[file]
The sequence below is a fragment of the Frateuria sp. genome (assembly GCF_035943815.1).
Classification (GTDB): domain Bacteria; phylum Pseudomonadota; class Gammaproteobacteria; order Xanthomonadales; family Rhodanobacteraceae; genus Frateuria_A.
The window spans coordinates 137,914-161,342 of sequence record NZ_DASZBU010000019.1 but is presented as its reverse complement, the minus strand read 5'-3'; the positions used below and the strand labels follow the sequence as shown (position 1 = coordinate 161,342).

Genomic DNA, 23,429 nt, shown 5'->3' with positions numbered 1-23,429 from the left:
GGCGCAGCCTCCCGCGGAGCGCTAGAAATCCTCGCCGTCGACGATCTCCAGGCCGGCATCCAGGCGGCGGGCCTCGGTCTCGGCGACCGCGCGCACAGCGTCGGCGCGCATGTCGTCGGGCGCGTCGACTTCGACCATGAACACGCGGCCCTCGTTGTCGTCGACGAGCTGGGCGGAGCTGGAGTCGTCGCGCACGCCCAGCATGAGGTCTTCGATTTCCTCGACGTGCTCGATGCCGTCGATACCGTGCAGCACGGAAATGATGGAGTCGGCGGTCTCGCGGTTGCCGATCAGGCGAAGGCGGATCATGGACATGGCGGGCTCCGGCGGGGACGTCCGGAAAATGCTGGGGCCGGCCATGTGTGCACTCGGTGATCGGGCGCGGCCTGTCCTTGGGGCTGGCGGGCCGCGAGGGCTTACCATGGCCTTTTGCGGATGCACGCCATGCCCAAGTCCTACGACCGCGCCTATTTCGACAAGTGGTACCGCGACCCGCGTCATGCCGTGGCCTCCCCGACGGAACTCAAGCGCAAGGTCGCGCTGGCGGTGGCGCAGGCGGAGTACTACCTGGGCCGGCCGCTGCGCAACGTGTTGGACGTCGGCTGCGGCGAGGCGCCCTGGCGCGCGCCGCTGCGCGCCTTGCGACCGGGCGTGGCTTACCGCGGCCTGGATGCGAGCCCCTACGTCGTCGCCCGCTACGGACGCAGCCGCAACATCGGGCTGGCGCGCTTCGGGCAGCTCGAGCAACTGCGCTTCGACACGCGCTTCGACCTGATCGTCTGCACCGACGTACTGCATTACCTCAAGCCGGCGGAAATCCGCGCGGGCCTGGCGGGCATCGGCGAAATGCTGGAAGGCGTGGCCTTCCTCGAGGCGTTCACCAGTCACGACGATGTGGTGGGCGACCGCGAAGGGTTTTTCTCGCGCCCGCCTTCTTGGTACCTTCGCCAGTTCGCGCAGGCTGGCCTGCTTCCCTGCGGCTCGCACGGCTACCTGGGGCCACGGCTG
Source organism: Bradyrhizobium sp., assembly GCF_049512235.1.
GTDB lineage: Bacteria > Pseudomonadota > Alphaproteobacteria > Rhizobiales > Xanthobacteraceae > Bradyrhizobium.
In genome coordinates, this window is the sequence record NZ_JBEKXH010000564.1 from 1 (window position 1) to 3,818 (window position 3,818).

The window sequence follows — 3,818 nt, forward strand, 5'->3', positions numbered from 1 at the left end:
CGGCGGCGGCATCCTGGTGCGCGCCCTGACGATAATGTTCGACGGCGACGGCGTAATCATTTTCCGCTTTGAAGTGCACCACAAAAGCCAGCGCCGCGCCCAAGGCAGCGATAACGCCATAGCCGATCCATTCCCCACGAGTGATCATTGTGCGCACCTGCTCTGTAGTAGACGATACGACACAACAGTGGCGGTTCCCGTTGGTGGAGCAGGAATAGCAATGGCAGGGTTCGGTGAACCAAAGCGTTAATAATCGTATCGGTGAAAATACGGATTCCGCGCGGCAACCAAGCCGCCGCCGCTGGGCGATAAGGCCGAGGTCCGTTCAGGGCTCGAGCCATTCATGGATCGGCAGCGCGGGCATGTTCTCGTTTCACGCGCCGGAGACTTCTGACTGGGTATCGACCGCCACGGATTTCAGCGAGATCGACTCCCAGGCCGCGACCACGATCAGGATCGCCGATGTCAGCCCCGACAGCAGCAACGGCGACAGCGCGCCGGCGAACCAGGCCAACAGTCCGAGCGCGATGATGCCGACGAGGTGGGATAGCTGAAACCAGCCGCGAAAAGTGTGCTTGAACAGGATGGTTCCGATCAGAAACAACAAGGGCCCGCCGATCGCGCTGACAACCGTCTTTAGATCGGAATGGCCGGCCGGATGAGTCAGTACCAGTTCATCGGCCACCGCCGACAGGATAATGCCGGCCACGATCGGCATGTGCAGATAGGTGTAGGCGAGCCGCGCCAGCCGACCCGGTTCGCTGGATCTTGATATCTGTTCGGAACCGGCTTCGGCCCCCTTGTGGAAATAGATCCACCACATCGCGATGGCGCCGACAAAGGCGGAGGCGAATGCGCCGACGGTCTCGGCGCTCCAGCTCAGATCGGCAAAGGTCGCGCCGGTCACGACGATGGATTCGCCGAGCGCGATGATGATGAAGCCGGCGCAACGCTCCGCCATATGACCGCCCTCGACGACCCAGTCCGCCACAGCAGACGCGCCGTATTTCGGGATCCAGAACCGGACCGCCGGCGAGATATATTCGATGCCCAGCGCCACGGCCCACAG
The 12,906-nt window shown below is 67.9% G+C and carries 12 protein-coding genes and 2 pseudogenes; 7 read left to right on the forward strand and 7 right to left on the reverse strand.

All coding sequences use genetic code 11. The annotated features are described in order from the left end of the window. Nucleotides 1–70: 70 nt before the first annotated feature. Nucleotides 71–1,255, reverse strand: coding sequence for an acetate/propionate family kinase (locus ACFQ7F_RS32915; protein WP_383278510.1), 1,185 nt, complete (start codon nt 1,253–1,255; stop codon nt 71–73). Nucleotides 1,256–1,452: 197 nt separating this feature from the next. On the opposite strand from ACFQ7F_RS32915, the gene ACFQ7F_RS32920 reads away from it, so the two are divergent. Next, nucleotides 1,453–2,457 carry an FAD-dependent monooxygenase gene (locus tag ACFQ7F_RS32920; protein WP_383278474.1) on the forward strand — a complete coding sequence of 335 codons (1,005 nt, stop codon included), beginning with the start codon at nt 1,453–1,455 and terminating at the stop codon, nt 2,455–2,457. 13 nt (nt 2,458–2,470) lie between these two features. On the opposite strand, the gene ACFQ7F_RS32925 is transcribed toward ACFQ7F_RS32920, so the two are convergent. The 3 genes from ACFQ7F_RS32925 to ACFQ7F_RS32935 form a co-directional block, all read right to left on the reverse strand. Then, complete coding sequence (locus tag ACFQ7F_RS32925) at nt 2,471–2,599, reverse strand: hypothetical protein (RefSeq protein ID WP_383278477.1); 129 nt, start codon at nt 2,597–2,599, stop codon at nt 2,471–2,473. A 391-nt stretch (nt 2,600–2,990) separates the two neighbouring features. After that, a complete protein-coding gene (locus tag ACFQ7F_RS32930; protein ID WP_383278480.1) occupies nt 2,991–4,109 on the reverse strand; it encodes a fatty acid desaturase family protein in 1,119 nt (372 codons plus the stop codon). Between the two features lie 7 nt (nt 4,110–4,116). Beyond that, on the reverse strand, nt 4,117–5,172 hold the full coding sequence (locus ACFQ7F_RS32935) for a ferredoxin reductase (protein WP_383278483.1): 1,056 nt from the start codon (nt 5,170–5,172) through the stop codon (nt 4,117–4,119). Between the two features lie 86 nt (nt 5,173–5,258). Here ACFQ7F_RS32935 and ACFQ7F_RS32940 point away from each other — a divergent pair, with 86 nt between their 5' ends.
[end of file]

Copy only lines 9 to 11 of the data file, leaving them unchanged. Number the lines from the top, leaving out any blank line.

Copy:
The window sequence follows — 3,818 nt, forward strand, 5'->3', positions numbered from 1 at the left end:
CGGCGGCGGCATCCTGGTGCGCGCCCTGACGATAATGTTCGACGGCGACGGCGTAATCATTTTCCGCTTTGAAGTGCACCACAAAAGCCAGCGCCGCGCCCAAGGCAGCGATAACGCCATAGCCGATCCATTCCCCACGAGTGATCATTGTGCGCACCTGCTCTGTAGTAGACGATACGACACAACAGTGGCGGTTCCCGTTGGTGGAGCAGGAATAGCAATGGCAGGGTTCGGTGAACCAAAGCGTTAATAATCGTATCGGTGAAAATACGGATTCCGCGCGGCAACCAAGCCGCCGCCGCTGGGCGATAAGGCCGAGGTCCGTTCAGGGCTCGAGCCATTCATGGATCGGCAGCGCGGGCATGTTCTCGTTTCACGCGCCGGAGACTTCTGACTGGGTATCGACCGCCACGGATTTCAGCGAGATCGACTCCCAGGCCGCGACCACGATCAGGATCGCCGATGTCAGCCCCGACAGCAGCAACGGCGACAGCGCGCCGGCGAACCAGGCCAACAGTCCGAGCGCGATGATGCCGACGAGGTGGGATAGCTGAAACCAGCCGCGAAAAGTGTGCTTGAACAGGATGGTTCCGATCAGAAACAACAAGGGCCCGCCGATCGCGCTGACAACCGTCTTTAGATCGGAATGGCCGGCCGGATGAGTCAGTACCAGTTCATCGGCCACCGCCGACAGGATAATGCCGGCCACGATCGGCATGTGCAGATAGGTGTAGGCGAGCCGCGCCAGCCGACCCGGTTCGCTGGATCTTGATATCTGTTCGGAACCGGCTTCGGCCCCCTTGTGGAAATAGATCCACCACATCGCGATGGCGCCGACAAAGGCGGAGGCGAATGCGCCGACGGTCTCGGCGCTCCAGCTCAGATCGGCAAAGGTCGCGCCGGTCACGACGATGGATTCGCCGAGCGCGATGATGATGAAGCCGGCGCAACGCTCCGCCATATGACCGCCCTCGACGACCCAGTCCGCCACAGCAGACGCGCCGTATTTCGGGATCCAGAACCGGACCGCCGGCGAGATATATTCGATGCCCAGCGCCACGGCCCACAG
The 12,906-nt window shown below is 67.9% G+C and carries 12 protein-coding genes and 2 pseudogenes; 7 read left to right on the forward strand and 7 right to left on the reverse strand.